A tiny glass company you’ve never heard of is one of China’s best-performing stocks this month.
Spiking 34 percent, so far this month state-owned Luoyang Glass is the second-best performer in the Shanghai Composite. For the last three days, the stock has also hit the 10 percent daily trading limit. At a measly 0.03 percent of the Shanghai Composite’s total market cap of more than $4 trillion, Luoyang is worth $1.2 billion, and hence the Henan province-based company is rarely more than a blip for investors.
And even the company says it doesn’t know why Luoyang’s stock is jumping and this is the only thing.
Telling investors to proceed with caution and to consider fundamentals, the firm issued a statement late Monday. In just a few days before it’s due to report first-half results, the company even warned of weak profitability.
Alternating annually between profits and losses over the last few years has been the journey for Luoyang, which makes products like sheet and float glass. And according to Reuters data, because only one has issued a rating for the company, it’s not even a company that many analysts follow.
Yet a common pattern in China seems to best fit the recent moves.
“Retail investors still prefer smaller companies because the momentum for those smaller caps tends to be stronger,” said Tony Li, an analyst with China Galaxy International Securities.
Li added that especially as investors look for creative investment themes in China, better profitability and returns can be the result even though smaller companies with lower market values might mean higher volatility.
The assumption that China’s volatile markets are still ironing out some kinks is reiterated by the relatively tiny glass company’s unexplained move. Since a massive crash in 2015 wiped out trillions in market value, regulators have been working over time. And as the government tried to show it was serious about protecting investors and fighting market manipulation, some people were even arrested in the aftermath.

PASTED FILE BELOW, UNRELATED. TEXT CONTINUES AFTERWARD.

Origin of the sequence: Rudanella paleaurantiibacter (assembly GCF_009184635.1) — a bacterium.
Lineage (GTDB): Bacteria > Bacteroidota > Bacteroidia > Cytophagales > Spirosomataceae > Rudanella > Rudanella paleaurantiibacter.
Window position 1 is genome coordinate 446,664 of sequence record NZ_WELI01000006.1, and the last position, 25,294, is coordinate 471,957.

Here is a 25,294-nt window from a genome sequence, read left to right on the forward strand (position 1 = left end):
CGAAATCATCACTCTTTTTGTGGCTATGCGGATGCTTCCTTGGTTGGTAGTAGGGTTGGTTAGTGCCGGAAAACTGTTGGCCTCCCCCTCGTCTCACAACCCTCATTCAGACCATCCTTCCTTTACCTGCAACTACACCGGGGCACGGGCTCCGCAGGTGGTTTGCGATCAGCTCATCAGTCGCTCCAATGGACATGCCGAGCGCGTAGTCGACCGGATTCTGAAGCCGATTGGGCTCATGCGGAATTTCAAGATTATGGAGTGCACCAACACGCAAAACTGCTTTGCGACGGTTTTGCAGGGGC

More recently, looking into any corporate actions that may pose financial risks, the Shanghai Stock Exchange has taken on more oversight responsibilities.
A mini-crash dubbed “Black Monday” was posted by Chinese stocks last month.
Experts say all signs are pointing to a market that is starting to mature — albeit a bit slowly.
“The A-share market has gotten a lot more rational, and there are more growth-oriented equity proxies than in the Hong Kong market,” said Nomura’s head of China equity research and chief strategist Wendy Liu, referring to another name for stocks traded on the mainland. “I sense that sentiment toward investing in China has continued to warm up.”
Liu said that growing less wary of China exposure now are foreign institutional investors, for instance.
And possessing a louder voice than ever are retail investors in China.
“Retail investors demanded that the regulator avert a ‘stock market crisis 4.0’ by reducing the number of IPO approvals,” Christopher Beddor of Eurasia Group wrote in a recent note.
China’s markets are set to become far less bumpy in the long run, experts say. But for now, even if they’re influenced by tangential information, some stocks are still going to experience dramatic swings.
(Adapted from CNBC)